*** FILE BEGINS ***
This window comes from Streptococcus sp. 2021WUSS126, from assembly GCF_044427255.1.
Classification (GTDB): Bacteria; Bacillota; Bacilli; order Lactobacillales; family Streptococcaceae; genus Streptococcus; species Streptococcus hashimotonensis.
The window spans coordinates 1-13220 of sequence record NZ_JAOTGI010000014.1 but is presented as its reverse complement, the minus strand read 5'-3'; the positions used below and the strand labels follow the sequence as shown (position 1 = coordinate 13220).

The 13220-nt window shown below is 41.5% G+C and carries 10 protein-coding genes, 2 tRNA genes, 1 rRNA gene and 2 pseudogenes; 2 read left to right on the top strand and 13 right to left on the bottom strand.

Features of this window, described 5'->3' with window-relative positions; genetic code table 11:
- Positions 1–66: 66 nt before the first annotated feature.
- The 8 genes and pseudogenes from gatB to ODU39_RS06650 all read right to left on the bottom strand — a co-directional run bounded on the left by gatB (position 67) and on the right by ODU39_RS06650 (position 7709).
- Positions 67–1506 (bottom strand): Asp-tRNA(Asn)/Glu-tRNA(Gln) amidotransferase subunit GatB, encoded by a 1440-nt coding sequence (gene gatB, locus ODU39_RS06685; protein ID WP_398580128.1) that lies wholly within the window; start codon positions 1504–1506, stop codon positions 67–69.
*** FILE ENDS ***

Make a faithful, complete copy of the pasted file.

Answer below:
This window comes from Streptococcus sp. 2021WUSS126, from assembly GCF_044427255.1.
Classification (GTDB): Bacteria; Bacillota; Bacilli; order Lactobacillales; family Streptococcaceae; genus Streptococcus; species Streptococcus hashimotonensis.
The window spans coordinates 1-13220 of sequence record NZ_JAOTGI010000014.1 but is presented as its reverse complement, the minus strand read 5'-3'; the positions used below and the strand labels follow the sequence as shown (position 1 = coordinate 13220).

The 13220-nt window shown below is 41.5% G+C and carries 10 protein-coding genes, 2 tRNA genes, 1 rRNA gene and 2 pseudogenes; 2 read left to right on the top strand and 13 right to left on the bottom strand.

Features of this window, described 5'->3' with window-relative positions; genetic code table 11:
- Positions 1–66: 66 nt before the first annotated feature.
- The 8 genes and pseudogenes from gatB to ODU39_RS06650 all read right to left on the bottom strand — a co-directional run bounded on the left by gatB (position 67) and on the right by ODU39_RS06650 (position 7709).
- Positions 67–1506 (bottom strand): Asp-tRNA(Asn)/Glu-tRNA(Gln) amidotransferase subunit GatB, encoded by a 1440-nt coding sequence (gene gatB, locus ODU39_RS06685; protein ID WP_398580128.1) that lies wholly within the window; start codon positions 1504–1506, stop codon positions 67–69.